Self-management improves health outcomes in chronic illness not only by improving adherence to the treatment plan but also by building the individual’s capacity to navigate challenges and solve problems. This article discusses the need for clinicians to have standardized approaches and tools to assess and promote self-management for youth and adolescents.
Alternative payment models promote novel care-delivery systems and greater accountability for health outcomes With a focus on population health, patient-centered medical homes, and care coordination, this model holds the potential to promote care-delivery systems that address the unique needs of children with medical complexity, including nonmedical needs and the social determinants of health.
Sufficient access to needed services for children with medical complexity is not assured and varies considerably by payer, many of whom who face pressures to control health spending. This article reviews the rights of children with medical complexity in Medicaid, the Children’s Health Insurance Program, and various forms of private health insurance to receive services that are necessary to promote optimal health, development, and family functioning.
Families authentically involved at every level of health care systems are critical partners in designing policies and systems that will improve care for children with medical complexity. Written by a group of parents, this article provides an overview of the demands of managing care from their unique perspective.
Health care systems are increasingly using a process known as "risk tiering" to group patients with similar degrees of need for health care and care coordination services. Families and care providers of children with chronic and complex conditions should understand the risk tiering process, as it may affect access to services these children need. This report outlines how tiering currently is being used, and makes recommendations for policy and research.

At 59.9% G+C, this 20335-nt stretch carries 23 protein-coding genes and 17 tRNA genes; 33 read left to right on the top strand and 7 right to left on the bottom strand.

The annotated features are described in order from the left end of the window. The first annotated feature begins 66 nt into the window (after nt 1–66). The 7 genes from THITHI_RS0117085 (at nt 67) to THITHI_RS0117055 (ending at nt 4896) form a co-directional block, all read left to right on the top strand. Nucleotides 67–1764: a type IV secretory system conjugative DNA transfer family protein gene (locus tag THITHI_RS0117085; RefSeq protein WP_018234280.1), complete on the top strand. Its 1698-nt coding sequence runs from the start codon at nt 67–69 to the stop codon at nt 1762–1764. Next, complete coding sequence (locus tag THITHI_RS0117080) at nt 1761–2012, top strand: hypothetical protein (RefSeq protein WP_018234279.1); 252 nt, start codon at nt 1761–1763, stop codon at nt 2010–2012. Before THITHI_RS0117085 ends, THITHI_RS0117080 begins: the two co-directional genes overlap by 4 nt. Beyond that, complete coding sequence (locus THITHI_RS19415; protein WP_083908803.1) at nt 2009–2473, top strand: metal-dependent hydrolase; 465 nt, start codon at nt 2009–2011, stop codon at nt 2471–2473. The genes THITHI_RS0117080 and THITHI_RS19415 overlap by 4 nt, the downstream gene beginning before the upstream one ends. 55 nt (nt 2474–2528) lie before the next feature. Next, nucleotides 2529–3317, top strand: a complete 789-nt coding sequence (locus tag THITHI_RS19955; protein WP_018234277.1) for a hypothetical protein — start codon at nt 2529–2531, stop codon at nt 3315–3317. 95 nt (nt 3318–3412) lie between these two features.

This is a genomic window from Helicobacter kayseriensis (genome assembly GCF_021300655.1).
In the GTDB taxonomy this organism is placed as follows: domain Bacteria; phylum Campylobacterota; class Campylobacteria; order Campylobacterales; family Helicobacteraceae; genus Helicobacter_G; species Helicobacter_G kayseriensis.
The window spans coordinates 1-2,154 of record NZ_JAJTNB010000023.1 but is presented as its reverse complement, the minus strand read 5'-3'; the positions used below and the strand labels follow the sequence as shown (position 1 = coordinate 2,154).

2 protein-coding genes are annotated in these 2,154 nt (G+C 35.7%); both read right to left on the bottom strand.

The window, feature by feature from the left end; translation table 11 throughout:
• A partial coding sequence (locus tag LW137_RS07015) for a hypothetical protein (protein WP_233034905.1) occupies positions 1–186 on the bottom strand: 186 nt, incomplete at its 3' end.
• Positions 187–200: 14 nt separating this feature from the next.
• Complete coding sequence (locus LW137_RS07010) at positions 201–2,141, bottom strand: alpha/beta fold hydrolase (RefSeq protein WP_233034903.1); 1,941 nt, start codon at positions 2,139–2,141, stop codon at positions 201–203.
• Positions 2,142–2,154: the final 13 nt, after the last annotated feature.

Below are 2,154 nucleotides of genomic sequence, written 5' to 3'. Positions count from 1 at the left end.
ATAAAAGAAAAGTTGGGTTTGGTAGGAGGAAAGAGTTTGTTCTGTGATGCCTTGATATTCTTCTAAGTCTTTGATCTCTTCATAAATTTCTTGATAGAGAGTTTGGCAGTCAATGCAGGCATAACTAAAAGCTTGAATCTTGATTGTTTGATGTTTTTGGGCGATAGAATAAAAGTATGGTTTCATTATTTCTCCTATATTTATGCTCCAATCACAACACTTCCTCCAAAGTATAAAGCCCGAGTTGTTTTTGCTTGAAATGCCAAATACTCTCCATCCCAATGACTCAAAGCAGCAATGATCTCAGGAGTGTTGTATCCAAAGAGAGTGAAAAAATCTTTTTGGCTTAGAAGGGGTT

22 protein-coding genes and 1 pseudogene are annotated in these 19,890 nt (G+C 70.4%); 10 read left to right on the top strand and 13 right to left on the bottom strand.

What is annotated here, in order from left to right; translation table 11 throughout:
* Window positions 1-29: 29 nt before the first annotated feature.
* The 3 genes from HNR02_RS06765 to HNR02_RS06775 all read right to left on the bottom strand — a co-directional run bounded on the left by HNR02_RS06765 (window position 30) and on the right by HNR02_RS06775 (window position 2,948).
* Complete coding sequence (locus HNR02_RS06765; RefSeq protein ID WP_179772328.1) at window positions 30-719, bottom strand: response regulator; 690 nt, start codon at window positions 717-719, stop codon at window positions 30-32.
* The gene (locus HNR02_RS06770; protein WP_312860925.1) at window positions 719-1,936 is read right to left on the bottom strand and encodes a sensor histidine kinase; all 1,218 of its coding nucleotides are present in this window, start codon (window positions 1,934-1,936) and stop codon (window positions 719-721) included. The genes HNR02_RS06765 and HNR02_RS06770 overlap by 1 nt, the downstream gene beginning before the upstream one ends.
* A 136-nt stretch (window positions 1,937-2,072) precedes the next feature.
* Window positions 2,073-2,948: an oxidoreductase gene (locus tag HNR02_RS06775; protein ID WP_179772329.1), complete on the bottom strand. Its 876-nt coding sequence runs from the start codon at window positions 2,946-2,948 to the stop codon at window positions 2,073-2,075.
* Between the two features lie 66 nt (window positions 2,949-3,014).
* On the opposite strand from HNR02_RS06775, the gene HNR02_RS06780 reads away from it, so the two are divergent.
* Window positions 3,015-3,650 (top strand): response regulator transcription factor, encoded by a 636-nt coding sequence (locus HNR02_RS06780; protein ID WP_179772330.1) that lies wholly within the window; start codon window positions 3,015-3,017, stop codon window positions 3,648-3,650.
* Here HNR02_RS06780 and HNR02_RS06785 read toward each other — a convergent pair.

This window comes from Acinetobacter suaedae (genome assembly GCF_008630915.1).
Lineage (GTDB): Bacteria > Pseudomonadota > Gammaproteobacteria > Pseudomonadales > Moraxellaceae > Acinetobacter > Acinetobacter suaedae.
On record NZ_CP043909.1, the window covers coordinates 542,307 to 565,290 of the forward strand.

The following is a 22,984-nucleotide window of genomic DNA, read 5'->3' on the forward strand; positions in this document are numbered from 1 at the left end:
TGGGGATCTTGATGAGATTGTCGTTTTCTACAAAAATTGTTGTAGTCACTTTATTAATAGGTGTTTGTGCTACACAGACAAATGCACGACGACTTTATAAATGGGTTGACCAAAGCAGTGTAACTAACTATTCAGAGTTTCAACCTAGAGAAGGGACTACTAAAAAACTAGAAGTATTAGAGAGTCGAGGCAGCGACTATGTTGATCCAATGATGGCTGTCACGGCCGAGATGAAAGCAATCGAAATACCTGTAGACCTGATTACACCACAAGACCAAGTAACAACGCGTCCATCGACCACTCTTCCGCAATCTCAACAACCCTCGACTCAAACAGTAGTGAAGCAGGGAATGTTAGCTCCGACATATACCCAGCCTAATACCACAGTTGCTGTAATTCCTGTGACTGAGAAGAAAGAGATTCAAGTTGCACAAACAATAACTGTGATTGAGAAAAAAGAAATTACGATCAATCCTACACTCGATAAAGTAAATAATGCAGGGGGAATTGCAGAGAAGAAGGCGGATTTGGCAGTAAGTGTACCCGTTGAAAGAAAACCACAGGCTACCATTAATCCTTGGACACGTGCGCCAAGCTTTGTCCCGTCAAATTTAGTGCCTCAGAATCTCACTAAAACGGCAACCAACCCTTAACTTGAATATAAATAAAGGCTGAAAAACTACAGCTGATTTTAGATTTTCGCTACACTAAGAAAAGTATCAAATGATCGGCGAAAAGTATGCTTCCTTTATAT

Children and youth with special needs are best served through a coordinated approach across the myriad programs and agencies whose services they need. In two new reports, Health Management Associates highlights how six programs in five states have made progress in overcoming the frustrating barriers to interagency collaboration among programs that serve these children and their families. The reports offer recommendations on how states might foster efforts to improve communication and coordination across programs and reduce fragmentation and duplication of services.
Learning social skills is a cumulative, lifelong task that can have a profound effect on many aspects of an individual’s life. Social skills can be taught and reinforced at all ages and in numerous social settings. Greater attention to supporting the kinds of social interactions that improve relationships can contribute to individual growth and a more equitable and just society.
In May 2017, the National Health Law Program brought together stakeholders from around California to discuss potential legal interventions to improve access to mental health services for children with special health care needs. This fact sheet summarizes their recommendations for action.